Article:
History of Minelaying
Although there was limited minelaying between the late 1960s and mid 1970s, the first significant use of landmines did not occur in Cambodia until the 1979 – 1989 Vietnamese occupation.
In December 1978 Vietnam intervened and the Khmer Rouge retreated to, and fought to defend, base camps along the north-west border. Then, through a series of dry season offensives in 1984-1985, the Vietnamese military drove the Khmer Rouge (and 230,000 civilians) across the border into Thailand. To impede the return of the Khmer Rouge tens of thousands of local people were forcibly conscripted over 18 months into assisting in the construction of a barrier minefield along the entire 750 kilometer length of the Cambodia-Thai border.
This fifth in a series of defensive plans (Kar Korpier pram) has become known infamously as “the K5”. During the decade that culminated in the final collapse of the remaining Khmer Rouge leadership (Anlong Veaeng, December 1998) further landmines were laid by State of Cambodia forces to defend towns and villages, military positions and supply routes from attack by opposition forces. In the same period Khmer Rouge and Monarchist opposition forces used landmines to protect newly won ground or to contaminate the interior of abandoned Vietnamese defensive positions.
Over 64,000 landmine and ERW casualties have been recorded in Cambodia since 1979, and with over 25,000 amputees Cambodia has the highest ratio per capita in the world.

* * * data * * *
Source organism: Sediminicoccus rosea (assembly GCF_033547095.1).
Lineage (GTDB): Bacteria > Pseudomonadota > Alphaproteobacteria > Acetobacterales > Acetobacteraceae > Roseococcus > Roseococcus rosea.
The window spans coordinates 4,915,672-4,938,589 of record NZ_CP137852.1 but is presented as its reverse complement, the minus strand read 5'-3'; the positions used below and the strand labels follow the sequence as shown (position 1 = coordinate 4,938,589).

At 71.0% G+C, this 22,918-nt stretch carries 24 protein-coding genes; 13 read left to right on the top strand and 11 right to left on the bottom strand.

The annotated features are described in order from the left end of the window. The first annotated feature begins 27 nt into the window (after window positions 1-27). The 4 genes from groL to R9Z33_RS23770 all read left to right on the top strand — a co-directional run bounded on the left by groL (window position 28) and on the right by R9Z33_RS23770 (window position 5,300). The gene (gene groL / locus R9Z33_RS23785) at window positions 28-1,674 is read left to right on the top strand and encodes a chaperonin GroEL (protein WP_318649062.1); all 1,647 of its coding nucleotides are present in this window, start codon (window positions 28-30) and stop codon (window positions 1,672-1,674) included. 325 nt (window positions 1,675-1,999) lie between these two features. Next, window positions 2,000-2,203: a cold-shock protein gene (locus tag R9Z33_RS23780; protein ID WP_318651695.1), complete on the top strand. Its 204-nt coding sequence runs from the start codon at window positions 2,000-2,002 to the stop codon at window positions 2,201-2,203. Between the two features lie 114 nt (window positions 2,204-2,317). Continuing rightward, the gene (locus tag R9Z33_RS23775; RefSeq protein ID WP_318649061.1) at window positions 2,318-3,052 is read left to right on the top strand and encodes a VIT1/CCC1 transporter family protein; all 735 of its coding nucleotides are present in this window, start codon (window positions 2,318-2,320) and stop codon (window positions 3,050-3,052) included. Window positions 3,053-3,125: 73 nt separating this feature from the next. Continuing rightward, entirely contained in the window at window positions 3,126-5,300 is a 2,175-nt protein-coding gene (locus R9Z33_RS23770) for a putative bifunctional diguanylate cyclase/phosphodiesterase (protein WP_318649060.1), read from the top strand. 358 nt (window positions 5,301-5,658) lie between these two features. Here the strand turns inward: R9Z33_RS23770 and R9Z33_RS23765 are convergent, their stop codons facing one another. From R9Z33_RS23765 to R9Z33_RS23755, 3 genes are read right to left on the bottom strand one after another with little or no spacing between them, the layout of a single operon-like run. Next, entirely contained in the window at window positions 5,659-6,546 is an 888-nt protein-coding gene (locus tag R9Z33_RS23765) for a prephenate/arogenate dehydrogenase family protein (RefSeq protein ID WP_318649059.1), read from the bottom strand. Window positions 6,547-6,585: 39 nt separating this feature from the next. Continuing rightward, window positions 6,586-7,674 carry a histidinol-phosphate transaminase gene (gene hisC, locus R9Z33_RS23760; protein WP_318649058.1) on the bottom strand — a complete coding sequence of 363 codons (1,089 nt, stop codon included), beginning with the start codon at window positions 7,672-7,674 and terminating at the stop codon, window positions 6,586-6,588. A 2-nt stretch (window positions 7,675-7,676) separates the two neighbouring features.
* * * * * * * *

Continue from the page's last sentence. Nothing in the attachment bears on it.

HALO was the first organization to respond to Cambodia’s landmine problem, back in 1991. Despite a considerable reduction in casualty numbers over recent years, Cambodia’s mine and ERW problem still represents a major impediment to the social and economic development of the country.
The landmine threat is now largely concentrated in just 21 rural north-west border districts, thwarting development by hindering access to:
· Land for agriculture and resettlement
· Infrastructure and basic social services
· Irrigation and safe drinking water
· Secondary and tertiary roads
· Land for cattle raising and foraging for forest products
It also places financial and emotional hardship on families needing to care for a landmine survivor and it causes psychological trauma for those forced to live alongside such a threat.
Requirement for Continued Clearance
The results of Cambodia’s Baseline Survey are due to be published in early 2013. Findings to date have confirmed that there are many hundreds of km that require mineclearance in order that communities can live in safety.
As well as the continued requirement for accurate survey there is a requirement for more deminers in order to speed up clearance.
HALO Cambodia and the mine impacted communities we serve are grateful for current funding from the governments of Belgium, Finland, Ireland, New Zealand, The Netherlands and The United States of America and the multi-donor Clearing For Results project implemented by the Cambodia Mine Action and Victim Assistance Authority (CMAA). Significant donations are also provided by private groups and foundations including Freedom Fields USA, Rotary International, the Gould Family Foundation and the Hurvis Charitable Foundation.
We would like to thank current donors for their ongoing support and encourage new donors to support HALO’s life saving work.